Patience, tolerance needed in school case


POSTED: Monday, March 09, 2009

A legal quarrel over whether to make public the names of non-Hawaiian youths challenging Kamehameha Schools' Hawaiians-only admission policy is likely to significantly delay their lawsuit. If they are forced to abandon their anonymity and win the case, the onus will be on Kamehameha to assure their safety.

Federal court rules specify the “;presumption of openness in judicial proceedings.”; U.S. District Judge J. Michael Seabright dismissed the lawsuit brought by children identified only as Lisa, Karl, Jacob and Janet Doe four months after a magistrate required that they reveal their true identities. The children's attorneys are appealing the decision.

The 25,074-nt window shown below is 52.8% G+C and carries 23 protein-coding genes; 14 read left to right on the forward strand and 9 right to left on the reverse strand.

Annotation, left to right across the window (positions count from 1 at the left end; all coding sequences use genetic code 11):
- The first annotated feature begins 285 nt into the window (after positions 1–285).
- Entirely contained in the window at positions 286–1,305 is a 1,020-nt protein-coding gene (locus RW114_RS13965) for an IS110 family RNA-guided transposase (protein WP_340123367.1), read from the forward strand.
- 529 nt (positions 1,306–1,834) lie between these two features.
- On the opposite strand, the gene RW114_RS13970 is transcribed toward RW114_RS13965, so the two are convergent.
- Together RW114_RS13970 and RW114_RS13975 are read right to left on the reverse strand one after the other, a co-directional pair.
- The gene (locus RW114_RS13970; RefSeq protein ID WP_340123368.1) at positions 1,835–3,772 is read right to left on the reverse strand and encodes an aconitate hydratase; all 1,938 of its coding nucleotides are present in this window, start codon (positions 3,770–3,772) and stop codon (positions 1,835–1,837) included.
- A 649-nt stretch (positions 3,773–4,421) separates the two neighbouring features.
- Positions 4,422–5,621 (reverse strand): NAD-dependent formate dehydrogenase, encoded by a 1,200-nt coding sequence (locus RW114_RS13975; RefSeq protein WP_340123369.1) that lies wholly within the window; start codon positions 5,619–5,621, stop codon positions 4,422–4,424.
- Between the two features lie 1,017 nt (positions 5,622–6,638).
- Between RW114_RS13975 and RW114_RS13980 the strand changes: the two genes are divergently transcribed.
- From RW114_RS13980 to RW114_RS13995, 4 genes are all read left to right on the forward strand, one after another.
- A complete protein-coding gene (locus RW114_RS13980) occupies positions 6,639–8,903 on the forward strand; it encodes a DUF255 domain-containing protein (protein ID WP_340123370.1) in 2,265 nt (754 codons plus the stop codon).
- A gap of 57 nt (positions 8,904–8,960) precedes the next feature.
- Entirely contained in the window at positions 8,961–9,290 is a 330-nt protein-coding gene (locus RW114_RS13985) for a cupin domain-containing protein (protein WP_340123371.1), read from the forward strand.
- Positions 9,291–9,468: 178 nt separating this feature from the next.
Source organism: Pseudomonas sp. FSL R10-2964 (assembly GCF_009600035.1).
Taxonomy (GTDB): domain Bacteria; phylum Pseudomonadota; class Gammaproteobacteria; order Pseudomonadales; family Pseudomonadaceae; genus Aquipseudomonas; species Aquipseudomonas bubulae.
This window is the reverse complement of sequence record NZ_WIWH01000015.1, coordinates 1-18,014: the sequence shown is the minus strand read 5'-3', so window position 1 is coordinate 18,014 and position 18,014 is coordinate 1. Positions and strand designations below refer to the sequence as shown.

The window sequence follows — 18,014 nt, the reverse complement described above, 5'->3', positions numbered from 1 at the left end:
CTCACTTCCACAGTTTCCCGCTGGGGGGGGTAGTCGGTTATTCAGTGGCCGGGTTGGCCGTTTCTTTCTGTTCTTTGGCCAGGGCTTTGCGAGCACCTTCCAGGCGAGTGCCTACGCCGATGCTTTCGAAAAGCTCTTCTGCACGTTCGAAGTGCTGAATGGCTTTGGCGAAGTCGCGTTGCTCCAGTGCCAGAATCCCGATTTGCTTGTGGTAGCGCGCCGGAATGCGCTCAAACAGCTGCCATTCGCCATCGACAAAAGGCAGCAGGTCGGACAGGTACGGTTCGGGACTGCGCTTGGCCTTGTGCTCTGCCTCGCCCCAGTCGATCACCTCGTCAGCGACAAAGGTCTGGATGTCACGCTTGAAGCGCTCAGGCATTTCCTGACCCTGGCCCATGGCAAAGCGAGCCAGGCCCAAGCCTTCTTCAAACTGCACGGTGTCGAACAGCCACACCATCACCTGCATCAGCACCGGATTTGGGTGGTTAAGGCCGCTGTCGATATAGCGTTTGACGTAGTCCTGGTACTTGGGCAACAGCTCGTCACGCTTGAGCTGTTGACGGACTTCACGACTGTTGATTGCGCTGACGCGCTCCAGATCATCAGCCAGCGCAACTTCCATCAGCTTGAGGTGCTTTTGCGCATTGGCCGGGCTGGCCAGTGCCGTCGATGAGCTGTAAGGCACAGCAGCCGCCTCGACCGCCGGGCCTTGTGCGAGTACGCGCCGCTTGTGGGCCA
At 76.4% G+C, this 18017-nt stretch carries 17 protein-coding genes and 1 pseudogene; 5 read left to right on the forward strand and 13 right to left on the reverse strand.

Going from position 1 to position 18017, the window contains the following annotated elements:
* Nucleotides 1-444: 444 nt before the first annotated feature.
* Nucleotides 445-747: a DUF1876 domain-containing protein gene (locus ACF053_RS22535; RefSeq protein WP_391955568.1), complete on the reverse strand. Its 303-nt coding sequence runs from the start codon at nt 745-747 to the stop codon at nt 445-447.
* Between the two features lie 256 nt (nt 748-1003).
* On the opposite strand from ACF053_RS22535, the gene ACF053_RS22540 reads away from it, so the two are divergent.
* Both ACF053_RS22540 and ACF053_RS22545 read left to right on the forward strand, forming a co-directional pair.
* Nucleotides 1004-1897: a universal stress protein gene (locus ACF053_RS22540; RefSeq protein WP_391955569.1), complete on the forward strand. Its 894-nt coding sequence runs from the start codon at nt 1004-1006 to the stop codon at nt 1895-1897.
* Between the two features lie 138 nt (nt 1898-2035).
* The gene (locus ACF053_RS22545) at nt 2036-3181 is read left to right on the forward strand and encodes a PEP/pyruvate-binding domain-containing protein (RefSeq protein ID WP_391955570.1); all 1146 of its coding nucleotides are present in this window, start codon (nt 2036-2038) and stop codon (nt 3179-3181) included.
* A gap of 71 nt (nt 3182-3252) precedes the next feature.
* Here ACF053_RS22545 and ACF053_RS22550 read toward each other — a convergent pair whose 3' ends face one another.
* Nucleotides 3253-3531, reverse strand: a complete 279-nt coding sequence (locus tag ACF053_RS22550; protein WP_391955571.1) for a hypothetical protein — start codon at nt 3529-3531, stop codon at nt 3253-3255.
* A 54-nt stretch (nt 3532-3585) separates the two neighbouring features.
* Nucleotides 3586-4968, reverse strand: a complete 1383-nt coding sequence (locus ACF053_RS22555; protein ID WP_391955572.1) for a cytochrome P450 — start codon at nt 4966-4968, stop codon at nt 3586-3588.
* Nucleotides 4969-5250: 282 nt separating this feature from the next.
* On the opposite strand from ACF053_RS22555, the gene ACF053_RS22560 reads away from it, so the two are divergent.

The rules allow the identity of plaintiffs in civil lawsuits to be kept hidden if they “;would risk suffering injury if identified.”; Eric Grant, one of the youths' attorneys, says threats and inflammatory rhetoric have surrounded the case.

Indeed, the issue of whether the admission policy is unlawful and should be changed has been highly emotional, but the angry letters to the Star-Bulletin have been less than incendiary.

Kalani Rosell, a non-Hawaiian who was allowed to attend Kamehameha Schools on Maui in 2002, said upon graduation two years ago that students would not talk to him at first. That quickly changed, he said, and his friends at the campus called him “;Snowy”; as a term of endearment.

Ann Botticelli, the schools' vice president for community relations, says the schools “;would never take an action that would place a child in danger.”; If the youthful plaintiffs reveal their identities, win admission to Kamehameha Schools and are injured as a result, Botticelli's assurance is sure to resound in court.